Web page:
Court Dismisses Accident Victim’s Lawsuit Against University Based on “Absolute Immunity”

Earlier this month, an appellate court affirmed the dismissal of a plaintiff’s case against the University of California Santa Cruz based on the university’s absolute immunity in building and maintaining a bike path. In the case, Burgueno v. The Regents of the University of California, the court determined that a bike path used by students to get to school was a “trail” designed for recreational use, and therefore the university was entitled to immunity from lawsuits arising on the trail under state law.

Burgueno v. The Regents of the University of California:  The Facts of the Case

The accident giving rise to the case occurred on the Great Meadow Bikeway, which is a bicycle-only path that runs through the university’s campus. On the day of the accident, the plaintiff, a full-time student at the university who lived in off-campus housing, was riding his bike on the Great Meadow Bikeway when he was fatally injured in a bicycle accident that occurred on a downhill portion of the trail. As a result, his family filed a wrongful death lawsuit against the university, alleging that the dangerous condition of the Bikeway resulted in the student’s death.

In a pre-trial motion, the university sought to dismiss the lawsuit based on governmental immunity. Government entities cannot always be held liable for injuries occurring on government land, and recreational use statutes grant immunity to governments when the land at issue is open for general recreation purposes. However, this would not apply if the bikeway’s main purpose was for transportation and not recreation. Thus, the issue in this case was whether the Great Meadow Bikeway was a “trail” under the recreational use statute, or whether its primary function was to transport people to and from campus.

The court considered the evidence and ultimately determined that the bikeway was used for both recreation and transport to and from the school. Since the court found that the bikeway was “mixed-use,” governmental immunity was proper under state law. Thus, the plaintiff’s premises liability lawsuit was dismissed.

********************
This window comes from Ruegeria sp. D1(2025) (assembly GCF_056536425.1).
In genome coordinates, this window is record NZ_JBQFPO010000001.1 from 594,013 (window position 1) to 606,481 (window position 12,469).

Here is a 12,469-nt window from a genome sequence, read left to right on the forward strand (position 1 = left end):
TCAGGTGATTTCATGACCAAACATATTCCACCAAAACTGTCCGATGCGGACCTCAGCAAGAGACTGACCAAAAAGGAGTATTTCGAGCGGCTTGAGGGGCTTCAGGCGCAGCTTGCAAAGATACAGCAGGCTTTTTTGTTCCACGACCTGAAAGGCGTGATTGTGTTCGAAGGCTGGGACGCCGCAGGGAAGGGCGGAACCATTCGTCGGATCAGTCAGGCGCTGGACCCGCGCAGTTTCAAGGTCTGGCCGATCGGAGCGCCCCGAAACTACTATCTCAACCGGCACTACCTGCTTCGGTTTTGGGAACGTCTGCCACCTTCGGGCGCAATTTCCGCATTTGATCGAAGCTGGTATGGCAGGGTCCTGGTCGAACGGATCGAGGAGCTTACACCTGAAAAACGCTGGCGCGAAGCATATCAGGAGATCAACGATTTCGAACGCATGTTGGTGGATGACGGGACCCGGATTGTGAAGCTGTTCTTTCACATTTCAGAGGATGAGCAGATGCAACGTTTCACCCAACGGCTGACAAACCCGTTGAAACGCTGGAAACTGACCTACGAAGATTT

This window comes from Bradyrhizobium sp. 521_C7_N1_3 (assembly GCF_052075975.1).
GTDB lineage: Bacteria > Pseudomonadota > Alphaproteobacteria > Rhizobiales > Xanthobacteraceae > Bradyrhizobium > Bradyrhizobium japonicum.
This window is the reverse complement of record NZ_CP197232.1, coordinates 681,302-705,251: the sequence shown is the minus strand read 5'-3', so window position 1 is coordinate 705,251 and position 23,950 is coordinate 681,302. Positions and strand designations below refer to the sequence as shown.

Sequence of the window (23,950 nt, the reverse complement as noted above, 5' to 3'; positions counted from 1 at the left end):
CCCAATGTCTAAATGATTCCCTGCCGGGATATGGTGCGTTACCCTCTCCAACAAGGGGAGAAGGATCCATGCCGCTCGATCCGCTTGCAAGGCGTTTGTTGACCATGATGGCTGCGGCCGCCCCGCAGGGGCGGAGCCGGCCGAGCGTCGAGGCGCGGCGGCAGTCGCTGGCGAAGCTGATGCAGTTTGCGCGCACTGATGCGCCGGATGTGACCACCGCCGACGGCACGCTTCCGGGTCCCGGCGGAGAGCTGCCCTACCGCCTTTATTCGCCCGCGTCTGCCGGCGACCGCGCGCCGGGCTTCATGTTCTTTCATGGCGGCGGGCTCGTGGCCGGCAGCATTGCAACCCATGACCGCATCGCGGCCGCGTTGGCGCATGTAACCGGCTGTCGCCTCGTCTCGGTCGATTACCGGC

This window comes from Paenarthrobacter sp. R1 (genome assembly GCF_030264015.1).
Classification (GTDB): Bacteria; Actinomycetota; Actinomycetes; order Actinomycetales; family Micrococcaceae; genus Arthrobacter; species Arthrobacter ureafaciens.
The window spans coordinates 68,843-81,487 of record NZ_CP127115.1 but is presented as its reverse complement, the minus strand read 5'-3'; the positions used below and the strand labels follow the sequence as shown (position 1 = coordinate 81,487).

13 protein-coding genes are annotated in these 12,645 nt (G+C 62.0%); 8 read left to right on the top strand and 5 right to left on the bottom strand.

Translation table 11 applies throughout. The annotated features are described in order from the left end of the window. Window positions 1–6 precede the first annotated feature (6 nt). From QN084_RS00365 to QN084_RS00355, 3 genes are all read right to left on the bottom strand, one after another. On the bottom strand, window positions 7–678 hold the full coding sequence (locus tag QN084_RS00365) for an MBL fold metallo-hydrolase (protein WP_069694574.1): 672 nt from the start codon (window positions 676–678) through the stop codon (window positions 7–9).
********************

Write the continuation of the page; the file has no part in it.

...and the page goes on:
Maryland’s Recreational Use Statute

In Maryland, as in California, the legislature has implemented a recreational use statute to protect those who open their land to the public for its recreational use. Under Maryland law, anyone (including a government) who opens their land to the public for recreation purposes, and does not charge a fee for doing so, does not “assume responsibility for or incur liability as a result of any injury” occurring on the land. Thus, it is very important that anyone who was injured on the land of another party contact a dedicated personal injury attorney to discuss the merits of their case and whether the recreational use statute may be applicable.

Have You Been Injured on Another’s Property?

If you or a loved one has recently been injured while on the land of another, you may be entitled to monetary compensation for your injuries. It is very important, regardless of where your injury occurred, that you speak with a skilled advocate who can give you an honest assessment of your case prior to filing a lawsuit. The personal injury lawyers at Lebowitz & Mzhen Personal Injury Lawyers have decades of combined experience recovering compensation on behalf of their clients in all kinds of Maryland accidents. Call 410-654-3600 today to set up your free consultation.

More Blog Posts:

Court Upholds “Release of Liability” Form in Whitewater Rafting Accident, Maryland Accident Law Blog, January 18, 2016.

Court Holds Hospital Slip-and-Fall Accident Does Not Trigger Medical Malpractice Requirements, Maryland Accident Law Blog, January 4, 2016.

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